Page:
This ambition requires different learning outcomes, compared to more “traditional” education. A huge body of literature exists around what learning outcomes Education for Sustainable Development strives for.

Arnim Wiek and colleagues conducted a study we really like. They looked at different ways to define the concept of Education for Sustainable Development and synthesized common learning outcomes that students are expected to learn.

Sustainable development education empowers students to shape the world

Sustainability education empowers students to shape the world

System’s thinking

Systems thinking gives students a lens to look at the world in all its complexity, messiness and uncertainty. For example, when studying energy production from a system’s perspective, then students would identify things like the system’s actors, dynamics, leverage points, thresholds or feedback loops. Check out Thinking in Systems: A primer, by Donella H. Meadows, as a great introduction.

Anticipatory thinking

Anticipatory thinking enables learners to think creatively and critically about the future. How will the environment be impacted when current consumption trends continue? How would a sustainable world look like? What are the unintended consequences of sustainability policies? Among others, students learn about scenario planning, transition management, modelling, and simulations.

Normative competence

Students learn to define for themselves how the world ought to be and what sustainability means to them. To achieve this, students learn about topics including climate justice, ethics, multi-criteria assessment or inter-generational equity. This enables them to, among others, argue to what extent products, companies, goals or systems contribute to sustainability or not.

Strategic competence

Sustainability education teaches students how to ‘get things done’. This is why they need to learn how to, among others:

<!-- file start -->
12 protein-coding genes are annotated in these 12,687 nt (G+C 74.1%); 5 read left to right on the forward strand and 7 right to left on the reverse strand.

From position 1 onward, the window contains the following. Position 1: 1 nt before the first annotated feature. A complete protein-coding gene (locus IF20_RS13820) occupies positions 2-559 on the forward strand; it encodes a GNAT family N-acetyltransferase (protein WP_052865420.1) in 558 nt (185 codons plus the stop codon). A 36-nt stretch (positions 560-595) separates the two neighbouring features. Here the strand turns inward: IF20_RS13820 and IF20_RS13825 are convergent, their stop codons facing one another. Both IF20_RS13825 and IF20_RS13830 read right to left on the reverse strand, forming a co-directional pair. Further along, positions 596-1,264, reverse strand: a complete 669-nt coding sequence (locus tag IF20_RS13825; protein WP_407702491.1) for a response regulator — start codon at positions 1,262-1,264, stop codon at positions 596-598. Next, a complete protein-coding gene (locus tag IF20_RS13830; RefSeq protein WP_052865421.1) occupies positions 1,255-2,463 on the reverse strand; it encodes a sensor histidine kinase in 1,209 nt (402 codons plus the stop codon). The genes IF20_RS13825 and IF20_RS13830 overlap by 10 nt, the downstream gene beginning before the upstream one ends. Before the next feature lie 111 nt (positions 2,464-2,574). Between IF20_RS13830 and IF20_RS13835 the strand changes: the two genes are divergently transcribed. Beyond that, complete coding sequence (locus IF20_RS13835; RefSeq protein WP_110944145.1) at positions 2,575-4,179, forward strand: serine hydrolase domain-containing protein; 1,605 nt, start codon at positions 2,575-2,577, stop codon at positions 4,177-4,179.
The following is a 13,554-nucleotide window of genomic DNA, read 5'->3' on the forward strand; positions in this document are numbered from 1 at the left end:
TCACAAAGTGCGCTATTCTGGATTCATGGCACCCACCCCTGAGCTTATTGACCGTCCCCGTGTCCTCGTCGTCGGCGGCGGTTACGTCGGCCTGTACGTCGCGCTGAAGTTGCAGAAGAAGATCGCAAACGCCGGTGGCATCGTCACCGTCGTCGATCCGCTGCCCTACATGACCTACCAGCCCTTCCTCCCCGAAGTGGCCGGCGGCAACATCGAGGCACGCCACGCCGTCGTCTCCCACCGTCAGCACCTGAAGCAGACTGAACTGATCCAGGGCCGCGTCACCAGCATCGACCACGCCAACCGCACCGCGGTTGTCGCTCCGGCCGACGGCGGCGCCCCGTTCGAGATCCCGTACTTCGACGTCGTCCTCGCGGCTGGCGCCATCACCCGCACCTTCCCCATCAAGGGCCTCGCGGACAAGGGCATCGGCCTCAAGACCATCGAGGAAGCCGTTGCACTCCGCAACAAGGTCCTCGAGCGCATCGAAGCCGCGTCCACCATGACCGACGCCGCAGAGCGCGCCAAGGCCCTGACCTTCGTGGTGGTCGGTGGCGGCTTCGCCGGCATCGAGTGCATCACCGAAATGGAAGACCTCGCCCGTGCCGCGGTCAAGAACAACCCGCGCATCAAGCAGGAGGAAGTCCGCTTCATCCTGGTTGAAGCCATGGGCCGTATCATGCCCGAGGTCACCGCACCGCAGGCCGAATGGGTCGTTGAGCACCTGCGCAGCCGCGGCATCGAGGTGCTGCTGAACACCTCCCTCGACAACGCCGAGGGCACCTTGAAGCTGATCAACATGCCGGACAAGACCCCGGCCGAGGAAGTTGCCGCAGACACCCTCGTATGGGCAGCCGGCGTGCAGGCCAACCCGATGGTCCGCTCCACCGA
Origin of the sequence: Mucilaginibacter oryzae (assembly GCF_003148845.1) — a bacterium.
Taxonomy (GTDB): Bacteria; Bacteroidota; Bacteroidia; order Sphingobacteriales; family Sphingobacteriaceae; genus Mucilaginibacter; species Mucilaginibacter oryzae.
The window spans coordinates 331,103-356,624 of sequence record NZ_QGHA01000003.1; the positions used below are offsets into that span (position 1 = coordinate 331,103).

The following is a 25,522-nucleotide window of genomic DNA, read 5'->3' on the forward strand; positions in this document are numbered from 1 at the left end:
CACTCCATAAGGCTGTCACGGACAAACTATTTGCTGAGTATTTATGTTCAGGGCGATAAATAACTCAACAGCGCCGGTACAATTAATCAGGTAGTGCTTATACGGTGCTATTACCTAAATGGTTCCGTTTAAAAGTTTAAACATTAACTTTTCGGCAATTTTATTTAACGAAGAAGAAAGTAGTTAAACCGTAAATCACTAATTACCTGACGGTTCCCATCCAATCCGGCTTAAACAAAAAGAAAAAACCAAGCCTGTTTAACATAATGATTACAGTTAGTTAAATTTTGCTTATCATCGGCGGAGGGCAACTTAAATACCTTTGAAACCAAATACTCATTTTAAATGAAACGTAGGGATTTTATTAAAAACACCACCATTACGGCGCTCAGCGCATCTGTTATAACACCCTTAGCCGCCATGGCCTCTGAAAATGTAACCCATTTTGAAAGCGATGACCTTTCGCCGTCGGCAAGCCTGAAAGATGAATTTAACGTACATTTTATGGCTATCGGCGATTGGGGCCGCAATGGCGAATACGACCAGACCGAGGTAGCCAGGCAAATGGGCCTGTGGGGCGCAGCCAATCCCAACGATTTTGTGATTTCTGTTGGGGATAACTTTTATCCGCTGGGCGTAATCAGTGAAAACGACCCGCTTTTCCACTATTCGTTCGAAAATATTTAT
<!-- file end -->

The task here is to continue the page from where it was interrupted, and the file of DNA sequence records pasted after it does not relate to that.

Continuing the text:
• Design sustainability projects, policies, and campaigns;
  • Navigate the complexities of multi-stakeholder processes;
  • Overcome resistance and deal with criticism;
  • Or continue to reflect on and monitor change processes.

Interpersonal competence

Change only happens through groups, teams or communities that are mobilised around a common cause. To become sustainability leaders, students need to inspire followers, negotiate with opponents, build alliances and communicate across cultures. Therefore, they need to learn about topics like team-work, partnerships, leadership, democracy or participation.

In this sense, the role of Education for Sustainable Development is to achieve that students can think and act for themselves and with others to work on a more sustainable world. For this, students need to be able to think and act critically, holistically and collaboratively.

But, how do you achieve these learning outcomes? That’s why this concept requires a different kind of pedagogical approach.

Sustainable education creates change makers, rather than passive consumers

Education for sustainable development creates change makers, rather than passive consumers

Start a Green Office to promote education for sustainable development